The boy scouts had it right when they chose “be prepared”  as their motto.  In life, we just don’t always know what’s around the next corner.  If we plan for what we anticipate, and then add an extra measure,  we’ll likely be ready in case of the unexpected.  Overpreparing a little helps to build confidence that we’ll be able to handle whatever gets thrown our way.  If you think one bag will do the trick, then  throw in an extra one or two and you know you’ll be fine.  Who knows,  you may even be able to come to the aid of a friend in need!

The thrill of the hunt

Gus with his soccer ball

It happens all the time.  We’ll be out in the field or cruising along the sidewalk, and suddenly Gus will dive into a clump of bushes.  I’ve learned that, on these occasions, there’s nothing that will distract him or lure him from what he’s doing.  For several minutes he will frantically root around and dig with fierce determination, and he always eventually emerges triumphantly with something in his teeth.  We have amassed quite a collection of his trophies:  zillions of assorted balls, mitts and gloves, a hat or two, and even the occasional shoe that he has proudly carried home after discovering them abandoned here and there around the neighbourhood.  For those of you who have been missing these items, I’m really sorry, but with no name tags it’s hard to know who to return them to.  As far as Gus is concerned, the rule is “finders keepers.”

Truthfully, he usually loses interest in these discoveries soon after bringing them home.  In fact, he often will dig up and carry some new item all the way through the neighbourhood, only to drop it on the grass down the street from our house.  It’s as if he is content to have unearthed and claimed the treasure, but really isn’t too hung up on owning it for the long term.  The thrill was in the hunt itself.

I know exactly how Gus feels.  If you are like me, then you realize that we are now in garage sale season.  Just this morning, we passed several signs on our walk, and of course we detoured so I could have a look.  I don’t know why, but I just can’t resist the chance to poke through someone else’s old castoff bits and pieces.  Sometimes there is something specific I’m looking for.  Right now I’d be thrilled to discover an old student desk for Rebecca’s new apartment at school.  But most of the time, I’m just in it for the chase.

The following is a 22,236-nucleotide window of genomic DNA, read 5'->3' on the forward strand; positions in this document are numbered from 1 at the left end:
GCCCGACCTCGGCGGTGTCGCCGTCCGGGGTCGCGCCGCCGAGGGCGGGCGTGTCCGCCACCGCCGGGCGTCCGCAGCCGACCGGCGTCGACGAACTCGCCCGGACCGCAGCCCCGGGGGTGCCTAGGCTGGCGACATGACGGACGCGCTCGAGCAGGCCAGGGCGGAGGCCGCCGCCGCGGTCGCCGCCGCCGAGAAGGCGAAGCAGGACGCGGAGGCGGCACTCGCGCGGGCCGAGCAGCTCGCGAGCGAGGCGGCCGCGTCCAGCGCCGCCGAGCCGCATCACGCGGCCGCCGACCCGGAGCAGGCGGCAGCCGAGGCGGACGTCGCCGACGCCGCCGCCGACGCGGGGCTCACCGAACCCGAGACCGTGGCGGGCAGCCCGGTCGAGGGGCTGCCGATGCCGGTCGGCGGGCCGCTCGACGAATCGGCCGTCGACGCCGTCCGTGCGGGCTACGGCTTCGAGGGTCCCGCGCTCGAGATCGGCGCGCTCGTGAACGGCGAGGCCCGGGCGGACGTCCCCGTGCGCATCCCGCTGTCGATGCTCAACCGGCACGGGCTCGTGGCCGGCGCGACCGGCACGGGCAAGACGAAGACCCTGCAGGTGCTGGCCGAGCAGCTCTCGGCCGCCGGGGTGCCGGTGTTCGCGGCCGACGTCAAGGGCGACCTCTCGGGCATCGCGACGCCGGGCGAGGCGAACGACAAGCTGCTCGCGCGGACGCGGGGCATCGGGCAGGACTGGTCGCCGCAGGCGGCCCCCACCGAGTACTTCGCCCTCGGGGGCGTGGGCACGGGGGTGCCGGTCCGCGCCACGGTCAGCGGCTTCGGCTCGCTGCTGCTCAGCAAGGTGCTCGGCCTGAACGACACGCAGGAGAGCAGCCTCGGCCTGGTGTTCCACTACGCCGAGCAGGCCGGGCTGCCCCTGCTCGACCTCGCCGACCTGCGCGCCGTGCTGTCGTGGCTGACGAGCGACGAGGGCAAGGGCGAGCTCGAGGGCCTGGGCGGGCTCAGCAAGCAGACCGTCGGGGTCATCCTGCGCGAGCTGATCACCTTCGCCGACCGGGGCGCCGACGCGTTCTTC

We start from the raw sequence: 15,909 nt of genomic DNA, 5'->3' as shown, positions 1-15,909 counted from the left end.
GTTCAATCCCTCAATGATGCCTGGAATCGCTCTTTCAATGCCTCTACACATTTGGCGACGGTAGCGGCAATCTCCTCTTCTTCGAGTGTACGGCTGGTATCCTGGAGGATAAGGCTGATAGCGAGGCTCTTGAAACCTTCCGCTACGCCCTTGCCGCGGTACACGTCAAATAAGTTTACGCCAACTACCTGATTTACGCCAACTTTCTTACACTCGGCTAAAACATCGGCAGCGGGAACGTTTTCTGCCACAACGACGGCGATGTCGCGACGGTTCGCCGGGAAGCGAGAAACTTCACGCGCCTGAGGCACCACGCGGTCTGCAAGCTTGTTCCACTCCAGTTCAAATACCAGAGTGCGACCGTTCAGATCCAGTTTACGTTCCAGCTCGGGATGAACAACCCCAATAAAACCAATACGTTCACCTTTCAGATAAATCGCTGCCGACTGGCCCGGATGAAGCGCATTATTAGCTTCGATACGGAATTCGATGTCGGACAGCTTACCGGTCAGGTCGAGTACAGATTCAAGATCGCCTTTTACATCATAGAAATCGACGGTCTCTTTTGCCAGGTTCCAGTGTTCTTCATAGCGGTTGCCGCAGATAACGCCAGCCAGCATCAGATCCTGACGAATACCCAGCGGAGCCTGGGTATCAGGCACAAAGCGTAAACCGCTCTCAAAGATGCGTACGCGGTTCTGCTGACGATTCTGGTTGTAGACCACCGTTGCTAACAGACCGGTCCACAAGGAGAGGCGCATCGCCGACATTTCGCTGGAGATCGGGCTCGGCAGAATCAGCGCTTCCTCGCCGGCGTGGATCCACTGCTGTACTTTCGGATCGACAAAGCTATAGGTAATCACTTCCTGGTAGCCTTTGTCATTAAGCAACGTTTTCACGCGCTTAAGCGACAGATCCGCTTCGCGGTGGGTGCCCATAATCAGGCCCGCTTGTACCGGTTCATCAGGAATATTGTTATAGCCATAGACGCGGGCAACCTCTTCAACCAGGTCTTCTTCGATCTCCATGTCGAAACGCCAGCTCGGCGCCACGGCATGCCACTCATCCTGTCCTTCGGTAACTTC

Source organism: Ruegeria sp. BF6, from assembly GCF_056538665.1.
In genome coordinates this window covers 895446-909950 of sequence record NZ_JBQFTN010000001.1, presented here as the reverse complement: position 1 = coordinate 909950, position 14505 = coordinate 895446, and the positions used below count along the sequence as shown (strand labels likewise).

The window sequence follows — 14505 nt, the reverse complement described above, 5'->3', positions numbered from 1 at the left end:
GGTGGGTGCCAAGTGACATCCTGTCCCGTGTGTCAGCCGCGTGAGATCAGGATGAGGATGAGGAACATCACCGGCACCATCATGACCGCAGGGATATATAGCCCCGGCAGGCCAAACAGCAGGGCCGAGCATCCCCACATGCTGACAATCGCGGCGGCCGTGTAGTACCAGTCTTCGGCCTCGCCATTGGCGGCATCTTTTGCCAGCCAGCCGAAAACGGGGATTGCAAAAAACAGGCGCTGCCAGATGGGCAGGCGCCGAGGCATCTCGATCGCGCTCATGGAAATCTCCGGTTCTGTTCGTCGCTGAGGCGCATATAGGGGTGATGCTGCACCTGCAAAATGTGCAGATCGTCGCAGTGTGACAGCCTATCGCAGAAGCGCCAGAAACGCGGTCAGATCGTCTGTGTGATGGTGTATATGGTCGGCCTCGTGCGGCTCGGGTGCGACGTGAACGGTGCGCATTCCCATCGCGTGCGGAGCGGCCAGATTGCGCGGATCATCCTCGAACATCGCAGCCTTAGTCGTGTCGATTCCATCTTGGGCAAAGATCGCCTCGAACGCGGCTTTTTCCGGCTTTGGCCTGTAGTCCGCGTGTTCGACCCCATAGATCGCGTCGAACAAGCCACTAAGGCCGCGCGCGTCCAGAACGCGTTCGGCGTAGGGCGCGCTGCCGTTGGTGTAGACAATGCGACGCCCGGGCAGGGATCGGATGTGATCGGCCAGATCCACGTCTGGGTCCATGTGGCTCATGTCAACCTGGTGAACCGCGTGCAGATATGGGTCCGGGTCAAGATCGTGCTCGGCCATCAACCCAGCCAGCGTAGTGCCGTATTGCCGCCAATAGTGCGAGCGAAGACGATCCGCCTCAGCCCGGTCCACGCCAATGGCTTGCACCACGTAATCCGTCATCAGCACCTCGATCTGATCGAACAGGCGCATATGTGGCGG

It truly is a form of treasure hunting for me.  I can feel my pulse quicken in anticipation as I dig deeper through boxes or piles of this and that.  I get a real adrenaline rush when I suddenly discover something of value – even if it is only valuable to me.  Over the years I have acquired some beautiful heirloom silver pieces and antique cameras and radios, and recently I found a brand new food dehydrator -something I had been planning to go out and purchase.  I have stocked my bookshelves with bestselling novels and sought-after cookbooks; I bought Jeff a turntable that he wanted,  and I have even picked up a few pieces of art.

Like Gus, I occasionally get home and realize that my “treasure” really is just junk.  Sometimes what looks like gold doesn’t glitter quite as brightly in a different light!  No problem – we’ve made our share of donations to Goodwill, and we’ve recycled quite a lot of stuff by holding many garage sales of our own over the years.  And okay, I do have to admit that our basement doesn’t really have too much empty space anymore.  I don’t care.  As entertainment goes, it is pretty inexpensive, it’s local, and in today’s world it’s considered eco-friendly too!

Gotta go now – there are a few more sales we didn’t hit this morning, and the good stuff will all be gone soon!